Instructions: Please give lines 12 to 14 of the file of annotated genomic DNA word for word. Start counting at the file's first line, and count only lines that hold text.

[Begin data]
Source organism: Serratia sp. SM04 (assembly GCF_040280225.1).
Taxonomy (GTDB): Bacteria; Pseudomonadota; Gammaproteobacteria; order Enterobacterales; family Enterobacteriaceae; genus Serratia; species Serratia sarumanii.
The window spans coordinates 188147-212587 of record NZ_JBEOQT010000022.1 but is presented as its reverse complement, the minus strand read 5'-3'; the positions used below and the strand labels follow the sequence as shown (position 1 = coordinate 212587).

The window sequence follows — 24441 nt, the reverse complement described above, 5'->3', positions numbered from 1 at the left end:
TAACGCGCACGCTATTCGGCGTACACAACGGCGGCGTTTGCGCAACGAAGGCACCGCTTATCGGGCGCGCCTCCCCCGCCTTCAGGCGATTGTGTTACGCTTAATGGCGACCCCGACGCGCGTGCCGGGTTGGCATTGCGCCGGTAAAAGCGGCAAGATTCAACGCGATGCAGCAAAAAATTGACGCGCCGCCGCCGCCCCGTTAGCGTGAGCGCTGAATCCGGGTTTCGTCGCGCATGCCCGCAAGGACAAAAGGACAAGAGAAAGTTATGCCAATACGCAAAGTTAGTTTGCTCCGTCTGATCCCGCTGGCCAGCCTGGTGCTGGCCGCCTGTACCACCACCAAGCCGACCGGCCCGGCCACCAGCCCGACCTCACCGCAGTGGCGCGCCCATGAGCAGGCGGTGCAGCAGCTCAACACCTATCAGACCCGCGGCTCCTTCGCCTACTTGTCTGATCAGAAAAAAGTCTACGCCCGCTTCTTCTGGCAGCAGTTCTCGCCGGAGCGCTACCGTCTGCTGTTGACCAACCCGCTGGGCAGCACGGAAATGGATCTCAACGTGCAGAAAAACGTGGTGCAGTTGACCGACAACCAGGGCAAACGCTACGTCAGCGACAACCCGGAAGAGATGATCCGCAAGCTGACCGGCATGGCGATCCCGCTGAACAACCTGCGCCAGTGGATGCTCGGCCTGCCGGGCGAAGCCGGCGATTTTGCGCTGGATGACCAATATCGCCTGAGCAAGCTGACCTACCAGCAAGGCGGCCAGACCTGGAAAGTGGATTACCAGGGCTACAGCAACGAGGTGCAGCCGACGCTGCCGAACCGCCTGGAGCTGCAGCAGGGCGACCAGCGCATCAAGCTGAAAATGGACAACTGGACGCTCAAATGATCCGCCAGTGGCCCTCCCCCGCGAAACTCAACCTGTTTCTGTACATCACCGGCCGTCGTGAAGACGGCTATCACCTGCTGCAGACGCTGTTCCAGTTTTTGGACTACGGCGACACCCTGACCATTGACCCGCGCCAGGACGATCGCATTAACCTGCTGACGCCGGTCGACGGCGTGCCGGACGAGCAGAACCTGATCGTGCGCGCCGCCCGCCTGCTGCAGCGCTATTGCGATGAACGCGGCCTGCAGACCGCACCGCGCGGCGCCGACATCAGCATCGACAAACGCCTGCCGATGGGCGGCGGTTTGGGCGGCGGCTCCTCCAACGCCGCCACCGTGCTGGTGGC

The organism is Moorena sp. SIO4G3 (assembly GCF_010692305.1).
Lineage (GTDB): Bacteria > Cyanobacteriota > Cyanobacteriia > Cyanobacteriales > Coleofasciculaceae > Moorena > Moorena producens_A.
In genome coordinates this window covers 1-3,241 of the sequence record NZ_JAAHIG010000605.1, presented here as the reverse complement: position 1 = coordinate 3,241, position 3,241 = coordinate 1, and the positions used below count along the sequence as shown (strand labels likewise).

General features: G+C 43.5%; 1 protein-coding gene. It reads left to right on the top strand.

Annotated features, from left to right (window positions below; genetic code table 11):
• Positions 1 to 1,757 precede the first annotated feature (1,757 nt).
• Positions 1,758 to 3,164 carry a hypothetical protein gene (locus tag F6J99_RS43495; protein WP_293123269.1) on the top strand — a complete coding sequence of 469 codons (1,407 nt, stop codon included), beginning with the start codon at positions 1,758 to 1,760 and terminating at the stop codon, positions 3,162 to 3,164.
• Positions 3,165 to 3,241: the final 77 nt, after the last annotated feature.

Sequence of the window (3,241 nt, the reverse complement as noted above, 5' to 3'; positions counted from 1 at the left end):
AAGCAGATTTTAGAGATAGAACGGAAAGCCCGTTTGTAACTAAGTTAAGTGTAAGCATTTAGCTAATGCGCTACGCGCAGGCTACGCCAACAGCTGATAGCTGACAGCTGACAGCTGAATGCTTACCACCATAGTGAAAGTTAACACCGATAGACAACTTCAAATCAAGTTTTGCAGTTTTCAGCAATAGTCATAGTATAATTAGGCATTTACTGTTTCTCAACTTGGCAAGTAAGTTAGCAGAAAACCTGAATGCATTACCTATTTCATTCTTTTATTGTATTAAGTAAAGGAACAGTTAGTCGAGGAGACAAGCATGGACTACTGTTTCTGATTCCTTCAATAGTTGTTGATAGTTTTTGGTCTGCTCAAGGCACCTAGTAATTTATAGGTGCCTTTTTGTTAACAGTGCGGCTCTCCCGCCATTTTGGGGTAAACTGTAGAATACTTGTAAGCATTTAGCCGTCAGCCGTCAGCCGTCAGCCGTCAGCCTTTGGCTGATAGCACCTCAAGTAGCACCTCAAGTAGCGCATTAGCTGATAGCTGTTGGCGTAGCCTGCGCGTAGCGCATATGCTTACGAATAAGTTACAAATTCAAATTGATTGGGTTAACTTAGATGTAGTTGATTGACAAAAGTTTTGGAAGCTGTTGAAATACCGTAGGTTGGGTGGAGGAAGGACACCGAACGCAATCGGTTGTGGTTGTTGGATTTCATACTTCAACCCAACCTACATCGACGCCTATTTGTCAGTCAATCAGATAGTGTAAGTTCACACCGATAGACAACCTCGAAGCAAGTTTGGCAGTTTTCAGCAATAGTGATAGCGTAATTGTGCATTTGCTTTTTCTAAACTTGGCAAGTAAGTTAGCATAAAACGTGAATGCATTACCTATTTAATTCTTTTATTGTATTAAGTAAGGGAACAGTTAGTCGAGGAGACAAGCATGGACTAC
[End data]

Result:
• Positions 1,758 to 3,164 carry a hypothetical protein gene (locus tag F6J99_RS43495; protein WP_293123269.1) on the top strand — a complete coding sequence of 469 codons (1,407 nt, stop codon included), beginning with the start codon at positions 1,758 to 1,760 and terminating at the stop codon, positions 3,162 to 3,164.
• Positions 3,165 to 3,241: the final 77 nt, after the last annotated feature.

Sequence of the window (3,241 nt, the reverse complement as noted above, 5' to 3'; positions counted from 1 at the left end):